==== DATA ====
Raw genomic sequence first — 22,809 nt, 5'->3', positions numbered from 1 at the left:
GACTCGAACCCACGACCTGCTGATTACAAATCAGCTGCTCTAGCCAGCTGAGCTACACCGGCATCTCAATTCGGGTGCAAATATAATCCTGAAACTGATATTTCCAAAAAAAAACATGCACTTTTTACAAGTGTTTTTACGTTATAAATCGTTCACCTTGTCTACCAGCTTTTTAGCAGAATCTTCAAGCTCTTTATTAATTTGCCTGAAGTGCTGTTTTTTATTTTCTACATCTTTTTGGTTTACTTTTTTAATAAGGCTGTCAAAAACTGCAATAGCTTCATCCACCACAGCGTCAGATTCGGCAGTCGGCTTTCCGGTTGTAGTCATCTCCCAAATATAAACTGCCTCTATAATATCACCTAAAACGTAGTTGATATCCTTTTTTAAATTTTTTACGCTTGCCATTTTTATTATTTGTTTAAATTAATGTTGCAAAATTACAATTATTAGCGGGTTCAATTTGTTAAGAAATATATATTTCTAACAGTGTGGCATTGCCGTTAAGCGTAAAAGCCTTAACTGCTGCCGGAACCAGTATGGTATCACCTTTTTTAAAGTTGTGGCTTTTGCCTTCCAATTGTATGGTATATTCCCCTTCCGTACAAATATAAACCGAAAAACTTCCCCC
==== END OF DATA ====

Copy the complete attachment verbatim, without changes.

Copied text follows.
Raw genomic sequence first — 22,809 nt, 5'->3', positions numbered from 1 at the left:
GACTCGAACCCACGACCTGCTGATTACAAATCAGCTGCTCTAGCCAGCTGAGCTACACCGGCATCTCAATTCGGGTGCAAATATAATCCTGAAACTGATATTTCCAAAAAAAAACATGCACTTTTTACAAGTGTTTTTACGTTATAAATCGTTCACCTTGTCTACCAGCTTTTTAGCAGAATCTTCAAGCTCTTTATTAATTTGCCTGAAGTGCTGTTTTTTATTTTCTACATCTTTTTGGTTTACTTTTTTAATAAGGCTGTCAAAAACTGCAATAGCTTCATCCACCACAGCGTCAGATTCGGCAGTCGGCTTTCCGGTTGTAGTCATCTCCCAAATATAAACTGCCTCTATAATATCACCTAAAACGTAGTTGATATCCTTTTTTAAATTTTTTACGCTTGCCATTTTTATTATTTGTTTAAATTAATGTTGCAAAATTACAATTATTAGCGGGTTCAATTTGTTAAGAAATATATATTTCTAACAGTGTGGCATTGCCGTTAAGCGTAAAAGCCTTAACTGCTGCCGGAACCAGTATGGTATCACCTTTTTTAAAGTTGTGGCTTTTGCCTTCCAATTGTATGGTATATTCCCCTTCCGTACAAATATAAACCGAAAAACTTCCCCC